Food That You Are Definitely Not Allowed to Carry in Your Hand Luggage

Food That You Are Definitely Not Allowed to Carry in Your Hand Luggage

Better safe than sorry!

Have you ever packed your little carry-on bag with delicious goodies to enjoy on a long flight only to find out that you can’t have it on board? How frustrating is it being told that you can either lose it, ship it or eat it immediately but can’t take it with you, even to eat it as you wait to board? Everyone has that one story to tell.

Also read: Travel Hack 101: What’s in My Carry-On Bag

food not allowed hand luggage

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It’s not every piece of food that’s not permitted. We wanted to let you in on what’s allowed and what’s not before you grab all the deals from the latest Coles’ offers. They have the perfect nibbles for your hand luggage, but you need to shop wisely. One thing is sure though, the $2 Tim Tams, Cadbury cookies, or Arnott’s creams will never give you issues at the airport!

Canned food

Canned goods are particularly not favourable to carry in as part of your hand luggage but are allowed in checked baggage. This is because most canned foods are over 100ml or 3.4 ounces, the maximum allowed volume for carry-ons. Moreover, canned foods are now prone to abuse by drug users injecting suspensions into the can without a noticeable puncture; thus they require extra screening.

To avoid paying unnecessary fines and being made to wait, the easiest thing you can do for yourself is to ship your canned foods. Though you may incur extra costs, it’s way better than paying a fine and that drama security causes.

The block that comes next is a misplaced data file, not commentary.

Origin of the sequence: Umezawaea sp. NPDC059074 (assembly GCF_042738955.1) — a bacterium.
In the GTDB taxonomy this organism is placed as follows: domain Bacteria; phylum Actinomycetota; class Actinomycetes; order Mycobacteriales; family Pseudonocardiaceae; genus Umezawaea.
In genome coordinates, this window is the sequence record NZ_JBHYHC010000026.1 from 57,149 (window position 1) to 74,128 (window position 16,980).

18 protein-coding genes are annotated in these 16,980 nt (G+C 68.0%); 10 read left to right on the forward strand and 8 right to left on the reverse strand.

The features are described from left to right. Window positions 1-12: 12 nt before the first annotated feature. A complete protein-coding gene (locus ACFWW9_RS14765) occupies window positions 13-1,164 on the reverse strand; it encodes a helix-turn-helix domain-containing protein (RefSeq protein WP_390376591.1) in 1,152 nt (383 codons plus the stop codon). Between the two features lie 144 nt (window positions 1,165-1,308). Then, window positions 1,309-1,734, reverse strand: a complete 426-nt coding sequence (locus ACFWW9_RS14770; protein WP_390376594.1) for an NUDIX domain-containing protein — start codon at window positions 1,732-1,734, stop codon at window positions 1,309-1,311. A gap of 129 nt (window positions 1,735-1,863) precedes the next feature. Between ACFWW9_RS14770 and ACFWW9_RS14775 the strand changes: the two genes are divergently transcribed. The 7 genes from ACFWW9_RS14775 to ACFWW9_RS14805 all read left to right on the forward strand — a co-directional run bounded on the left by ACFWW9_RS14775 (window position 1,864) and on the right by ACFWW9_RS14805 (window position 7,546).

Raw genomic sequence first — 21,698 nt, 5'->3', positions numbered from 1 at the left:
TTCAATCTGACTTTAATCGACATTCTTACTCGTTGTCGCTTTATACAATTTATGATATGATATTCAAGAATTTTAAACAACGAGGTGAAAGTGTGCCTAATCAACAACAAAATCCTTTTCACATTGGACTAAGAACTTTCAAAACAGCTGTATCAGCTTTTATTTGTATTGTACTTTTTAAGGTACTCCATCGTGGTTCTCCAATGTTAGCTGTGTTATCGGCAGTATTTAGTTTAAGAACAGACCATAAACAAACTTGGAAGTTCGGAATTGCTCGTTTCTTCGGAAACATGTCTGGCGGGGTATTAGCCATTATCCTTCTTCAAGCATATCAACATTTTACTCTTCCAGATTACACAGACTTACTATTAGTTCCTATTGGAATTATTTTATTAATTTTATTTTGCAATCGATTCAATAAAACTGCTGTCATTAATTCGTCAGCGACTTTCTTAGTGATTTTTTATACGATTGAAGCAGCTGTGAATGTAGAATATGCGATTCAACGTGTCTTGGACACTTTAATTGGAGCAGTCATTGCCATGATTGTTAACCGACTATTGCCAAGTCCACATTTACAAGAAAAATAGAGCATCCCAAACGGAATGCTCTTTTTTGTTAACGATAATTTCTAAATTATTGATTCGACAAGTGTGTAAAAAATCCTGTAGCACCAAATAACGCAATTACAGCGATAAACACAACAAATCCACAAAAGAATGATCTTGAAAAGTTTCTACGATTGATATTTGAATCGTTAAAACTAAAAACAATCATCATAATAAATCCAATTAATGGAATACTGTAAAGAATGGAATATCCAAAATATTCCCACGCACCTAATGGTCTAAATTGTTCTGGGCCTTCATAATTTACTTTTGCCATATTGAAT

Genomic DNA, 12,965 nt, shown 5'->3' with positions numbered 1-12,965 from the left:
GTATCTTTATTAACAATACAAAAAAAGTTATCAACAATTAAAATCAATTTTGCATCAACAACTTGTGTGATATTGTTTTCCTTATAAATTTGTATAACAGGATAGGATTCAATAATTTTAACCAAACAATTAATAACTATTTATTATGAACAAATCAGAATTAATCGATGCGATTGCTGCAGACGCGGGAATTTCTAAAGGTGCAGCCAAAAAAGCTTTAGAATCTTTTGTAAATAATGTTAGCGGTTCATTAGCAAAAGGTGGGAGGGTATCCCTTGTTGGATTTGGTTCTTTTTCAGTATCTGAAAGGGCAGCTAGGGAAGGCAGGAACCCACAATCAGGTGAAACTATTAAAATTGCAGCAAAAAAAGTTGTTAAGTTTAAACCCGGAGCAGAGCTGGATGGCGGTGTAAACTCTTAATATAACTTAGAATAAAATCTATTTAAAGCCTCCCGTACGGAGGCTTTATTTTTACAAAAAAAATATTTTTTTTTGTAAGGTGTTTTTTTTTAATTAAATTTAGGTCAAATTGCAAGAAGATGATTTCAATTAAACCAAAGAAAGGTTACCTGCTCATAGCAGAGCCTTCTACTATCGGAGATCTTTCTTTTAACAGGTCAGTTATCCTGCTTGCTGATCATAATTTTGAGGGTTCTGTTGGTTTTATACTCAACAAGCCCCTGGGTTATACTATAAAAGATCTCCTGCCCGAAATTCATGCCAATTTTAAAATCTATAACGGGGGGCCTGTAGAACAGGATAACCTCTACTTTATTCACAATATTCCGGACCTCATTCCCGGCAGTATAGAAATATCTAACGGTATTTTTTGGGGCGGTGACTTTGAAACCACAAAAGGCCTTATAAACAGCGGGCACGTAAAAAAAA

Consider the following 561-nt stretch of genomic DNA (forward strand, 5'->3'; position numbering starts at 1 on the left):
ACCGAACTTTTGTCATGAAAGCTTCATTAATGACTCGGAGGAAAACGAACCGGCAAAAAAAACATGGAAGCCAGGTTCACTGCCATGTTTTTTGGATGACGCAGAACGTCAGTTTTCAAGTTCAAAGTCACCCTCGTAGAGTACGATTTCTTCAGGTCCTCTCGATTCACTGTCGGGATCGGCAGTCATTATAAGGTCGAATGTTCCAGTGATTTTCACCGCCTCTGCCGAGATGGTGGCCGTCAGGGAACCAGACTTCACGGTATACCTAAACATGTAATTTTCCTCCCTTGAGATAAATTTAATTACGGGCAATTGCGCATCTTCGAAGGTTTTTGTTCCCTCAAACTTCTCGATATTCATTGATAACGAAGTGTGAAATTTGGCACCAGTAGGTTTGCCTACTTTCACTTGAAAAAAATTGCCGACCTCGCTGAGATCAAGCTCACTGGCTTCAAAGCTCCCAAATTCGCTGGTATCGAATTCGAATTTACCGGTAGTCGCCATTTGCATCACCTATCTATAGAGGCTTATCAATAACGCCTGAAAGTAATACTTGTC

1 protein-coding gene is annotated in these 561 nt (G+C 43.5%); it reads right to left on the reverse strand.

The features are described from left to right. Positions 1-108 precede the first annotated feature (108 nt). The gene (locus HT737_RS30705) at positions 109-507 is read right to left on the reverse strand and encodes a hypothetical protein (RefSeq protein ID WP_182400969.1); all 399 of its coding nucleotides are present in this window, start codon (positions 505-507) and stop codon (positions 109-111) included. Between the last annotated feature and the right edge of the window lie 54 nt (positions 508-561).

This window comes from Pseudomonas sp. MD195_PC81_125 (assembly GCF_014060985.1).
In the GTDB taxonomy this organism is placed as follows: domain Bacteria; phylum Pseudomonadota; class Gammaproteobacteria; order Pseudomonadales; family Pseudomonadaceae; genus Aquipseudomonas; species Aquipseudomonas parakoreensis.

Alcoholic beverages

Alcoholic beverages are surprisingly not so controversial when it comes to bringing them in your carry on luggage. The Transport Security Administration (TSA) has been very clear concerning the alcohol percentage of your drink. This is the whole story. As long as you can pour your liquid into a quart-sized transparent zip-lock bag to a maximum of 100ml / 3.4oz, you are good. Of course, it’s one bag per person. In your checked bag, there’s no limit for alcohol content less than 24%. From 24 to 48%, you can load up to 5L in your suitcase. Do not try to bring in anything with an alcoholic content above 70%, though; the strong stuff must just stay at home.

Jams

You are doing some shopping, and you come across your favourite expensive jam. You buy it because of its heavenly taste in your pudding and on a sandwich — the perfect little meal for your trip the next day. You’re checking in and TSA is on your back because your jar is in your handbag, and it’s above 100ml; you have to leave it behind. They ask you to throw it away. Heart-wrenching! Remember the golden rule; if it’s above 100ml, leave it at home. Security is very strict about the quantity of fluids and a few millilitres over is reason enough for confiscation.

Peanut butter and Nutella

The hazelnut cocoa spread, Nutella, is a favourite for many. That, and peanut butter. You might just pack a jar or two without hesitation, but security will say otherwise. No matter the texture of the Nutella or peanut butter, crunchy with clearly visible nut bits, the two are still considered as fluids. The Transport Security Administration policy 3-1-1 applies to the spreads. This simply means if either one of them is above the allowed quantity of 3.4 ounces (100ml), you will not be allowed to have them in your hand luggage no matter the circumstance.

Also read: A Guide to The Best Luggage and Backpack Brands for Every Traveller

Airport

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To avoid any complications with Airport Security and TSA, just make sure that any fluids you want to have in your hand luggage are less than 3.4 ounces / 100ml. If otherwise, pack them in your check-in luggage and make sure that they are adequately sealed.

About Author

Sipho Mavhusa
Sipho Mavhusa

Sipho loves to make memories as she travels around the world. From tasting new cuisines to learning new languages, her love for adventure will lead her to write a book like Gulliver’s Travels someday.

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